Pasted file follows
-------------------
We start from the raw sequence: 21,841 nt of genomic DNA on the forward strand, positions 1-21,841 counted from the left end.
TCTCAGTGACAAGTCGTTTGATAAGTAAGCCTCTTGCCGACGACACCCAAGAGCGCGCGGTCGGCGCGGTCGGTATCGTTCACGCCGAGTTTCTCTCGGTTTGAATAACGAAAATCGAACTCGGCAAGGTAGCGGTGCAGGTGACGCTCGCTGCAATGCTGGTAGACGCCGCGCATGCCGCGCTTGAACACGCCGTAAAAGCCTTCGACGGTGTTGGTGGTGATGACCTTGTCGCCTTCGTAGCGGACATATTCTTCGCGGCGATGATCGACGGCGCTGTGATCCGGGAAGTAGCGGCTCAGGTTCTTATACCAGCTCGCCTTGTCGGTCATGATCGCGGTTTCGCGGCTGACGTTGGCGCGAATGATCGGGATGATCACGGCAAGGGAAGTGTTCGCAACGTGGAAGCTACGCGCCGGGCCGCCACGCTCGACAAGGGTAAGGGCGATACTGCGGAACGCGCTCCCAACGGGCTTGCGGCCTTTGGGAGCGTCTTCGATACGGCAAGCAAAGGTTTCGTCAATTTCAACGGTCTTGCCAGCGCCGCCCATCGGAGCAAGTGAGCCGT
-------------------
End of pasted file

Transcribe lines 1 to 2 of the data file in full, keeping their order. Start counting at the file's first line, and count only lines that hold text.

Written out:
We start from the raw sequence: 21,841 nt of genomic DNA on the forward strand, positions 1-21,841 counted from the left end.
TCTCAGTGACAAGTCGTTTGATAAGTAAGCCTCTTGCCGACGACACCCAAGAGCGCGCGGTCGGCGCGGTCGGTATCGTTCACGCCGAGTTTCTCTCGGTTTGAATAACGAAAATCGAACTCGGCAAGGTAGCGGTGCAGGTGACGCTCGCTGCAATGCTGGTAGACGCCGCGCATGCCGCGCTTGAACACGCCGTAAAAGCCTTCGACGGTGTTGGTGGTGATGACCTTGTCGCCTTCGTAGCGGACATATTCTTCGCGGCGATGATCGACGGCGCTGTGATCCGGGAAGTAGCGGCTCAGGTTCTTATACCAGCTCGCCTTGTCGGTCATGATCGCGGTTTCGCGGCTGACGTTGGCGCGAATGATCGGGATGATCACGGCAAGGGAAGTGTTCGCAACGTGGAAGCTACGCGCCGGGCCGCCACGCTCGACAAGGGTAAGGGCGATACTGCGGAACGCGCTCCCAACGGGCTTGCGGCCTTTGGGAGCGTCTTCGATACGGCAAGCAAAGGTTTCGTCAATTTCAACGGTCTTGCCAGCGCCGCCCATCGGAGCAAGTGAGCCGT